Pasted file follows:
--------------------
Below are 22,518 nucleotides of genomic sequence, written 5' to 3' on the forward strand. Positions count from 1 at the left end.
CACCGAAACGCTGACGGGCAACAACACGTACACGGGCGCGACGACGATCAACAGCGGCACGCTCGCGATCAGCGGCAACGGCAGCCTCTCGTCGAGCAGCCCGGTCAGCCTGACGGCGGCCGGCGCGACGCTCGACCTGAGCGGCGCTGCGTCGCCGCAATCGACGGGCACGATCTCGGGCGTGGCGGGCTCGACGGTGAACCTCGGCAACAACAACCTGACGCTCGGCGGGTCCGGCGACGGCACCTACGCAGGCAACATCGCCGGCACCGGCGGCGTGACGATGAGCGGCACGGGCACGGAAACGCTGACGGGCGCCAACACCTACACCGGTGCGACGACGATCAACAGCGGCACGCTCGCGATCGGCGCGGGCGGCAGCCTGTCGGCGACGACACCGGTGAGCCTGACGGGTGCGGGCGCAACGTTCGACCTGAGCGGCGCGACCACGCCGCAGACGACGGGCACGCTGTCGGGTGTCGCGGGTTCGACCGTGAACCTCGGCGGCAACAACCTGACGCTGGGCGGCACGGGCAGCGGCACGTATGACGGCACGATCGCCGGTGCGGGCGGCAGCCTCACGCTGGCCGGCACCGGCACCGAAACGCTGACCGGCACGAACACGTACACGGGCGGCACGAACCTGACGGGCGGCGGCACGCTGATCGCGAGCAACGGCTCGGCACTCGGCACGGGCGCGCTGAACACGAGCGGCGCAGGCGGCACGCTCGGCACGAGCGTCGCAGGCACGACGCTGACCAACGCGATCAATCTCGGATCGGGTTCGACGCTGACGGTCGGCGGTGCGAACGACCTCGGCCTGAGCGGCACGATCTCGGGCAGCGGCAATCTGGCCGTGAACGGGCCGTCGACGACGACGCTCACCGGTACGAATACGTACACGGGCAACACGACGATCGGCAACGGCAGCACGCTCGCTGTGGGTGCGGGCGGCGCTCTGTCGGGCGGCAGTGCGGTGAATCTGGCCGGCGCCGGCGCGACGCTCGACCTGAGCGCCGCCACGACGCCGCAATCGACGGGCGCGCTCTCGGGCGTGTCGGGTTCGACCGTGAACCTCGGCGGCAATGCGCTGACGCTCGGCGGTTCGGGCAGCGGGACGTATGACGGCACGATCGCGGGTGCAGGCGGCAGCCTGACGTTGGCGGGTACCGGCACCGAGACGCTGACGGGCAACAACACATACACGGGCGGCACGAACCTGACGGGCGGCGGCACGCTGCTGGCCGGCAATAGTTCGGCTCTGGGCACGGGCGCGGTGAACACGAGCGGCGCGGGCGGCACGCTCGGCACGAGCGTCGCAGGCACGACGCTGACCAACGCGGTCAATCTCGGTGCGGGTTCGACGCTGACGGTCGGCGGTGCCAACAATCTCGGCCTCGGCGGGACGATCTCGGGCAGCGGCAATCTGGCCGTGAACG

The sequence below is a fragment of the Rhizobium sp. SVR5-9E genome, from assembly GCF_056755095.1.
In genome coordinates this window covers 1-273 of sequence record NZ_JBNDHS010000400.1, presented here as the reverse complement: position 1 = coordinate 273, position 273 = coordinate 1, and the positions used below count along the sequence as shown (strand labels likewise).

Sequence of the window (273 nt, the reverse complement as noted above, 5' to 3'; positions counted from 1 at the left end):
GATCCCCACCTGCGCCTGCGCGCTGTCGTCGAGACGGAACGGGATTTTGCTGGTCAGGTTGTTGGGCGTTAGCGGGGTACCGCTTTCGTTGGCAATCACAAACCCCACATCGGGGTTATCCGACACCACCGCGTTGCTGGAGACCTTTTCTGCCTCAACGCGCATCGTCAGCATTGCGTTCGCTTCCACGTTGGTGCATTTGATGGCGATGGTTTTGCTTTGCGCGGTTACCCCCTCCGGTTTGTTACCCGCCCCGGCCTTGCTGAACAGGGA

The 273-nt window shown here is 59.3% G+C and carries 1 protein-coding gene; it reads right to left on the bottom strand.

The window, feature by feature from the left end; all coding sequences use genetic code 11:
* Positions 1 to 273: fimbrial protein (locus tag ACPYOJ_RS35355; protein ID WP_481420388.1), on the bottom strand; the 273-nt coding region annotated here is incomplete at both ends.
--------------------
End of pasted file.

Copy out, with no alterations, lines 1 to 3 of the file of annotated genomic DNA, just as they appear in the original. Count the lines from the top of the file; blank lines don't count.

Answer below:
Below are 22,518 nucleotides of genomic sequence, written 5' to 3' on the forward strand. Positions count from 1 at the left end.
CACCGAAACGCTGACGGGCAACAACACGTACACGGGCGCGACGACGATCAACAGCGGCACGCTCGCGATCAGCGGCAACGGCAGCCTCTCGTCGAGCAGCCCGGTCAGCCTGACGGCGGCCGGCGCGACGCTCGACCTGAGCGGCGCTGCGTCGCCGCAATCGACGGGCACGATCTCGGGCGTGGCGGGCTCGACGGTGAACCTCGGCAACAACAACCTGACGCTCGGCGGGTCCGGCGACGGCACCTACGCAGGCAACATCGCCGGCACCGGCGGCGTGACGATGAGCGGCACGGGCACGGAAACGCTGACGGGCGCCAACACCTACACCGGTGCGACGACGATCAACAGCGGCACGCTCGCGATCGGCGCGGGCGGCAGCCTGTCGGCGACGACACCGGTGAGCCTGACGGGTGCGGGCGCAACGTTCGACCTGAGCGGCGCGACCACGCCGCAGACGACGGGCACGCTGTCGGGTGTCGCGGGTTCGACCGTGAACCTCGGCGGCAACAACCTGACGCTGGGCGGCACGGGCAGCGGCACGTATGACGGCACGATCGCCGGTGCGGGCGGCAGCCTCACGCTGGCCGGCACCGGCACCGAAACGCTGACCGGCACGAACACGTACACGGGCGGCACGAACCTGACGGGCGGCGGCACGCTGATCGCGAGCAACGGCTCGGCACTCGGCACGGGCGCGCTGAACACGAGCGGCGCAGGCGGCACGCTCGGCACGAGCGTCGCAGGCACGACGCTGACCAACGCGATCAATCTCGGATCGGGTTCGACGCTGACGGTCGGCGGTGCGAACGACCTCGGCCTGAGCGGCACGATCTCGGGCAGCGGCAATCTGGCCGTGAACGGGCCGTCGACGACGACGCTCACCGGTACGAATACGTACACGGGCAACACGACGATCGGCAACGGCAGCACGCTCGCTGTGGGTGCGGGCGGCGCTCTGTCGGGCGGCAGTGCGGTGAATCTGGCCGGCGCCGGCGCGACGCTCGACCTGAGCGCCGCCACGACGCCGCAATCGACGGGCGCGCTCTCGGGCGTGTCGGGTTCGACCGTGAACCTCGGCGGCAATGCGCTGACGCTCGGCGGTTCGGGCAGCGGGACGTATGACGGCACGATCGCGGGTGCAGGCGGCAGCCTGACGTTGGCGGGTACCGGCACCGAGACGCTGACGGGCAACAACACATACACGGGCGGCACGAACCTGACGGGCGGCGGCACGCTGCTGGCCGGCAATAGTTCGGCTCTGGGCACGGGCGCGGTGAACACGAGCGGCGCGGGCGGCACGCTCGGCACGAGCGTCGCAGGCACGACGCTGACCAACGCGGTCAATCTCGGTGCGGGTTCGACGCTGACGGTCGGCGGTGCCAACAATCTCGGCCTCGGCGGGACGATCTCGGGCAGCGGCAATCTGGCCGTGAACG

The sequence below is a fragment of the Rhizobium sp. SVR5-9E genome, from assembly GCF_056755095.1.